I wish Panasonic had included a tilt screen. I'm looking to replace my Nikon 1 and that would have made this an easy choice.
As it is, it'll be very hard to decide between this, an RX100III, or one of the smaller interchangeable lens M4/3 cameras.
The manual shutter speed and aperture controls on this camera make it a very tempting prospect even with that big omission.
I'm fond of my bargain priced J1 with its 18.5mm f1.8 lens, but there's no way I'd upgrade to a much more expensive model considering the extremely limited selection of lenses.
To me a 10-30mm F3.5-5.6 lens isn't very appealing on a 1" sensor camera. Where are the fast zooms? Why isn't there a macro lens?
Adapted lenses aren't really a solution as they add to the size and remove the autofocus speed advantage.
maxeythecat: Sorry but GPS belongs in your car, not your camera. ' Nuff said.
A natural history internet circle I belong to asks that the location where pictures were taken be included with any images submitted.
A year after taking the shot, I'm not necessarily going to remember the location of a butterfly I snapped while walking in the countryside. The sky behind a bird in flight doesn't generally contain any famous landmarks to use as a reference for its location.
If nothing else a GPS would save some detective work, like having to look through landscape shots taken on the same day to work out where I was.
new boyz: I have no complaint about using pre flash as focus assist. When focus lamp is needed, you're doing flash photography anyway. Serves as red eye reduction mechanism as well.
My ring flash doesn't have a focus assist lamp, making one on the camera useful occasionally.
The biggest issue, though, is that using the flash generally doesn't work that well. At least that's my experience of this feature on the A57.
photogalleryonline: Does it allow manual control of the Iris (Apetrure) during Video shooting? How does the 12 fps work compared to the A77 which had some terrible blackout (image review) while shooting at speed thus impossible to track/pan anything at speed?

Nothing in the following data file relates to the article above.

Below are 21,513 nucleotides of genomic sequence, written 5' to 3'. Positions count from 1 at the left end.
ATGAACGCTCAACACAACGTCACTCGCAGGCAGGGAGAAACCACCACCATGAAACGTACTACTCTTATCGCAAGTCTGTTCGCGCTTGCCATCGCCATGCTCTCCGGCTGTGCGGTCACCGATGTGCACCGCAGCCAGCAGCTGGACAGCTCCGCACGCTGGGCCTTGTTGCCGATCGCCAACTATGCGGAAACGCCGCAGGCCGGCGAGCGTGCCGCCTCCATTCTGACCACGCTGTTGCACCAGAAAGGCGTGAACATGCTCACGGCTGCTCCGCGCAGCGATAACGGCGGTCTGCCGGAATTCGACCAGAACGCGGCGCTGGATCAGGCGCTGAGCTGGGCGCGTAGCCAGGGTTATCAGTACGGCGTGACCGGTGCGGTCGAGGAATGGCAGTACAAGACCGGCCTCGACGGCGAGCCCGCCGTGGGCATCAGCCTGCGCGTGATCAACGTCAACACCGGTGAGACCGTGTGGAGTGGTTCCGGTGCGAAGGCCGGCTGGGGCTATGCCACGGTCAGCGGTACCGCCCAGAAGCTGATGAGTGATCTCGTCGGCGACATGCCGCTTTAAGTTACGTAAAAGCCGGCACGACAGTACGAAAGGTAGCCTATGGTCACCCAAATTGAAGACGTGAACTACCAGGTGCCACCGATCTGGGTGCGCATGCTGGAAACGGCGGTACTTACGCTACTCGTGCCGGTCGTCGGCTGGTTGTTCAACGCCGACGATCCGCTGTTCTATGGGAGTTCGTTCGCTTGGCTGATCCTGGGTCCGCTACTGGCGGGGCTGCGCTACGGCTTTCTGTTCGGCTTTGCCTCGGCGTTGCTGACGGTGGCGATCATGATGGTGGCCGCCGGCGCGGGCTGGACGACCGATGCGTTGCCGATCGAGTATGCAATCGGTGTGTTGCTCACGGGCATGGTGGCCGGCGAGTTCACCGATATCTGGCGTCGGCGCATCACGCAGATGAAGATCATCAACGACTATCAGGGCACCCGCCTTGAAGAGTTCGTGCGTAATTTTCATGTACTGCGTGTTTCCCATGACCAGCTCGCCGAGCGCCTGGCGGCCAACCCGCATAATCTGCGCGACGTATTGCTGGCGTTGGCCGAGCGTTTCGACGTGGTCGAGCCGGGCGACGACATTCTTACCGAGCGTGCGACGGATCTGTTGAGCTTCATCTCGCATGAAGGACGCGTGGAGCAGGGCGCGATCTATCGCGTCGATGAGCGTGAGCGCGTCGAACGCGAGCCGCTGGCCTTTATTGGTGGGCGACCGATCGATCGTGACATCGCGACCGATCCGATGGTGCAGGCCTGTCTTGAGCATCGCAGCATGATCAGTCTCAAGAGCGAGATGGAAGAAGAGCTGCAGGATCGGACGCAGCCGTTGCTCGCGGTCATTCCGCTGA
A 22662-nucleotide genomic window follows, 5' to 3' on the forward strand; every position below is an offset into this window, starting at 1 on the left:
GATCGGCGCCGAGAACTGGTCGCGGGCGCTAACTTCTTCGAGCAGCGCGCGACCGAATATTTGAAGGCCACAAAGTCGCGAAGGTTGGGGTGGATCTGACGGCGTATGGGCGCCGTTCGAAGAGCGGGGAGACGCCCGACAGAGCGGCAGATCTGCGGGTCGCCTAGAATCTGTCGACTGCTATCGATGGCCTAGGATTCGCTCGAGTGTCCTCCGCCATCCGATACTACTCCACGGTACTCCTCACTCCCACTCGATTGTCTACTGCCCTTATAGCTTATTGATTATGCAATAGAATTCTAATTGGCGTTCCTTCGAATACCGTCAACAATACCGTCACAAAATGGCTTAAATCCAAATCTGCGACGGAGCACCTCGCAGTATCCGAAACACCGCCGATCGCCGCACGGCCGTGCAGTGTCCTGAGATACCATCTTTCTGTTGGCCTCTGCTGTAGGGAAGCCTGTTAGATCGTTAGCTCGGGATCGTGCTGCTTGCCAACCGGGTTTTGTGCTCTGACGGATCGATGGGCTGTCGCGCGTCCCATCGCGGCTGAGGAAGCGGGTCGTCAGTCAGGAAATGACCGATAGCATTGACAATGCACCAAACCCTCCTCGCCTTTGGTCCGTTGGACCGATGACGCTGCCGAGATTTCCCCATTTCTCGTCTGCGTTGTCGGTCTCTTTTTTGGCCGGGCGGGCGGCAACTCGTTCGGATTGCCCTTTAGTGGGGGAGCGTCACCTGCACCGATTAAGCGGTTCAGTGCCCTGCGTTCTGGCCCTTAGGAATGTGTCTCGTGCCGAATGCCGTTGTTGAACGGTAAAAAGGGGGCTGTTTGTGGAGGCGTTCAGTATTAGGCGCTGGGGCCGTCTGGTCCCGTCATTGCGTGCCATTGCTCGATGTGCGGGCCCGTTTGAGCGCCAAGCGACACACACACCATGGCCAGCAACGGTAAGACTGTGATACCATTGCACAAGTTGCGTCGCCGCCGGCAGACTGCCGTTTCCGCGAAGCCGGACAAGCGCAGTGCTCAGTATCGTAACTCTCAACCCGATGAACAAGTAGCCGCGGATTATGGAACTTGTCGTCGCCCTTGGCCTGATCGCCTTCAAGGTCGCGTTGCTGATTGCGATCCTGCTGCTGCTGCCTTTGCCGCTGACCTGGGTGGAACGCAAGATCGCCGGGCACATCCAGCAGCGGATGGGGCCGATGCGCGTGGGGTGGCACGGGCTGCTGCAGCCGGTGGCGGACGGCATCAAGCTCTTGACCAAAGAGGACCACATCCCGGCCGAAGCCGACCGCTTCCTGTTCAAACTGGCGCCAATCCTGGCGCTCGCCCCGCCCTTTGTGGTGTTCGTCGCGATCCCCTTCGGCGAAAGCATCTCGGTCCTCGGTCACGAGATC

Whether there's still a slideshow when shooting at faster speeds is definitely one of the things I want to know.
I've been looking at various hand-on tests, and despite them talking about the high burst speed, none have made it clear whether this old SLT problem has been solved.
cgarrard: Bummer, no dedicated AF assist lamp. That's kind of a big thing to me that I always appreciate. Can live without but, why take it off, did it really cost that much to keep it on Sony? These little nagging decisions just p$ss off enthusiasts for the A-Mount. Sorry.
My A57 uses the flash in that way too. In my experience it doesn't work very well.
It seems strange to me that my £100 compact has this feature but a £1000 semi-pro camera like the A77II doesn't...
ppapageorgiou: This camera is at a point on the product line that's now pointless. Who needs a high-end APS-C camera? They should discontinue the A77, revise the A65 instead, and maybe introduce a cheaper full frame like an A85.
APS-C definitely has an advantage for wildlife photography.
Even with a long lens it's often necessary to heavily crop when shooting a bird in flight or a skittish little creature.
At the same distance, with the same lens, a 24mp APS-C sensor will provide a much higher resolution cropped image than a 24mp full frame like the A99.
firstname.lastname@example.org: Magnets and digital cameras?Nope.
Unless you're still using 3.5" floppy disks, I think the days when you needed to worry about putting weak little magnets near your electronics are long gone.
Not that I'll be buying this when I have perfectly convenient pockets to store my lens caps...
bawbaw: These will be useless on digital RF with the deep rear element design, even the modern voigt wideangles are really bad on the M9/240. I was pretty sad when I saw the voigt 21mm on my M9, that having been my goto lens on film.
For about the same price there is better and more sensible L39/M mount wides ,used zeiss zm 21mm for one.
Like the Petzval before. It's cheaper to buy an original used and leave the disappointments to the cool kids that have made the lomography guys snake oil well grow deeper and deeper. Keeping in mind pre lomography these were about £30 on ebay if that.